For sulphur prevulcanisation to take place at extremely low temperatures the presence of water is necessary. The reaction is believed to be accelerated by small amounts of additional substances in particular the non rubber constituents present in normal ammonia preserved natural rubber latex concentrate.
It appears that the first step of the reaction is the formation of a sulphur-accelerator species in the aqueous phase of latex. This species or a derivative of it then transfers to the rubber phase; possibly adsorption to the rubber phase from the water phase of latex. The sulphur-accelerator species has to be soluble in the aqueous medium. It could be rendered soluble in water to a sufficient extent by complexation with some of the water soluble non rubber constituents present in normal ammonia preserved natural latex concentrate. The rate of prevulcanisation is reduced if most of the non rubber solids are removed from natural rubber latex.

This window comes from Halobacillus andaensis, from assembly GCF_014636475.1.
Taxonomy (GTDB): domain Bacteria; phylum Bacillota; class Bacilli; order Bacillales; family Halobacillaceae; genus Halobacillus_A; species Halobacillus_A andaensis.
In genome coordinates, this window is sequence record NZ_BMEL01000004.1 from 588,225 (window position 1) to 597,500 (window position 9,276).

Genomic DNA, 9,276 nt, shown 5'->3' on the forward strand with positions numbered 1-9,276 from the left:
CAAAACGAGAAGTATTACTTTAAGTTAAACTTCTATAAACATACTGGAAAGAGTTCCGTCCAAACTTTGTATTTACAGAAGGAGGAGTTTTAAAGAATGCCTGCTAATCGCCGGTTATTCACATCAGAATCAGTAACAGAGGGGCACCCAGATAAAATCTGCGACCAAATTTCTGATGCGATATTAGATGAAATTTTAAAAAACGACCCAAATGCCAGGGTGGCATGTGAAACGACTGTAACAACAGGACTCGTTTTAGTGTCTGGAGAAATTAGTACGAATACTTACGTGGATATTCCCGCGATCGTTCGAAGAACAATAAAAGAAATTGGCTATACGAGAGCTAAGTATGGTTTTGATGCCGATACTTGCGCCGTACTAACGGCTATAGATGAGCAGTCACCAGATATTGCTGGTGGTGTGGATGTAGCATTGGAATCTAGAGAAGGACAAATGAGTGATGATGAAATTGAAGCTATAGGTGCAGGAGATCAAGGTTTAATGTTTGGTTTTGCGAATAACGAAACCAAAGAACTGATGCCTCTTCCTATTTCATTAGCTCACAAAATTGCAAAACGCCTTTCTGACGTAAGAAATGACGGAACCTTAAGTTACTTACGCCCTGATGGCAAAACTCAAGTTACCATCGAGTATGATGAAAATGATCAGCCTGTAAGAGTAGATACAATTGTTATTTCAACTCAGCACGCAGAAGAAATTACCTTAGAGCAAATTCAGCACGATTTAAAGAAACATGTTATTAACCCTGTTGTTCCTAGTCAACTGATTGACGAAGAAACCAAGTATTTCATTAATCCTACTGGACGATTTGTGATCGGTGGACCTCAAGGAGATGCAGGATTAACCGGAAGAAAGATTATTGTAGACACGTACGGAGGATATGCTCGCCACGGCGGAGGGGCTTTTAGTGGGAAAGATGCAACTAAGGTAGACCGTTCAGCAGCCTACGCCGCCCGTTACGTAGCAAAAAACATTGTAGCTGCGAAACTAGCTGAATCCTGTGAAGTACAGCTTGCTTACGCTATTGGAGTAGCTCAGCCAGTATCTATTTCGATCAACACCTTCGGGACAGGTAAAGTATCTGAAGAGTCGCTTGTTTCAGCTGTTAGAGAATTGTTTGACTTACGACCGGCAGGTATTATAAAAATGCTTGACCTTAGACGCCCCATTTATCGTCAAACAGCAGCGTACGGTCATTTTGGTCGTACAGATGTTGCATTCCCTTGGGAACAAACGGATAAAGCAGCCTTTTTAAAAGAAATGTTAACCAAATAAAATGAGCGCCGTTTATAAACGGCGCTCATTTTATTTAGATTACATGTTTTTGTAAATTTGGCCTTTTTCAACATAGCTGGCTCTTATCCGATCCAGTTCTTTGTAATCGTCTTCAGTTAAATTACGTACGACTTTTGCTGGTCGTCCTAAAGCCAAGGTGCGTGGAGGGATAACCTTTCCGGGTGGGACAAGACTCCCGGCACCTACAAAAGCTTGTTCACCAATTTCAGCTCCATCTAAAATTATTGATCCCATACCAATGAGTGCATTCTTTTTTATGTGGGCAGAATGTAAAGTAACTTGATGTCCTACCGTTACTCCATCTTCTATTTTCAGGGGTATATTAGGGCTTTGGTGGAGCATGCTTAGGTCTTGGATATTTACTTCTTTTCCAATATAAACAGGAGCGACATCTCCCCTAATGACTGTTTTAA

The mechanism by which the sulphur-accelerator species enters the interior of the rubber particle is most possibly by sulphur-accelerator losing by dissociation some or all of the molecules that have rendered it sufficiently water soluble for transfer to the surface of the rubber particle. The lost molecules return to the aqueous phase. The residual sulphur-accelerator species at the particle surface would be sufficiently hydrophobic to migrate to the interior of the rubber particle.